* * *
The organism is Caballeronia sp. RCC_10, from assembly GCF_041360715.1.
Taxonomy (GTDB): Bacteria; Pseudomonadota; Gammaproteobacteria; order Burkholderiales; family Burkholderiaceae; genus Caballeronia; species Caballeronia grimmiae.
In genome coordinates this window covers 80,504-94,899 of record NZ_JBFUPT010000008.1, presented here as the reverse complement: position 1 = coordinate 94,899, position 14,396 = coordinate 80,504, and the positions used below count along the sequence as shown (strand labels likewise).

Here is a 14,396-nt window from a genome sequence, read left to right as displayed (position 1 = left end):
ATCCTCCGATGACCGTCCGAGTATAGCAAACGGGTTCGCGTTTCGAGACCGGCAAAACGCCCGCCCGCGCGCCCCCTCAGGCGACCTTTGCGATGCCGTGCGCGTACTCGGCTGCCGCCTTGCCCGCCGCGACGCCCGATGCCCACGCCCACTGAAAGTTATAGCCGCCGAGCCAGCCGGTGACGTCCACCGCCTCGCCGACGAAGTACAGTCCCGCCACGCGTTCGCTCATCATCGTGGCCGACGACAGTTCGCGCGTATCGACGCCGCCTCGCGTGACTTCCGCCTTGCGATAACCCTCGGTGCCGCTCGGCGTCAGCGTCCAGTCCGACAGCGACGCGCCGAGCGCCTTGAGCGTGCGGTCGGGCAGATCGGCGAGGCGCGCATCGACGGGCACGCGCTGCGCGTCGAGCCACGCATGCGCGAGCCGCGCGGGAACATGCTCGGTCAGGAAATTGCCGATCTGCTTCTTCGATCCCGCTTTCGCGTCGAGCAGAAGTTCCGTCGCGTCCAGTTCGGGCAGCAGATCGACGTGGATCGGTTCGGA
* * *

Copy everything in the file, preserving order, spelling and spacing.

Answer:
The organism is Caballeronia sp. RCC_10, from assembly GCF_041360715.1.
Taxonomy (GTDB): Bacteria; Pseudomonadota; Gammaproteobacteria; order Burkholderiales; family Burkholderiaceae; genus Caballeronia; species Caballeronia grimmiae.
In genome coordinates this window covers 80,504-94,899 of record NZ_JBFUPT010000008.1, presented here as the reverse complement: position 1 = coordinate 94,899, position 14,396 = coordinate 80,504, and the positions used below count along the sequence as shown (strand labels likewise).

Here is a 14,396-nt window from a genome sequence, read left to right as displayed (position 1 = left end):
ATCCTCCGATGACCGTCCGAGTATAGCAAACGGGTTCGCGTTTCGAGACCGGCAAAACGCCCGCCCGCGCGCCCCCTCAGGCGACCTTTGCGATGCCGTGCGCGTACTCGGCTGCCGCCTTGCCCGCCGCGACGCCCGATGCCCACGCCCACTGAAAGTTATAGCCGCCGAGCCAGCCGGTGACGTCCACCGCCTCGCCGACGAAGTACAGTCCCGCCACGCGTTCGCTCATCATCGTGGCCGACGACAGTTCGCGCGTATCGACGCCGCCTCGCGTGACTTCCGCCTTGCGATAACCCTCGGTGCCGCTCGGCGTCAGCGTCCAGTCCGACAGCGACGCGCCGAGCGCCTTGAGCGTGCGGTCGGGCAGATCGGCGAGGCGCGCATCGACGGGCACGCGCTGCGCGTCGAGCCACGCATGCGCGAGCCGCGCGGGAACATGCTCGGTCAGGAAATTGCCGATCTGCTTCTTCGATCCCGCTTTCGCGTCGAGCAGAAGTTCCGTCGCGTCCAGTTCGGGCAGCAGATCGACGTGGATCGGTTCGGA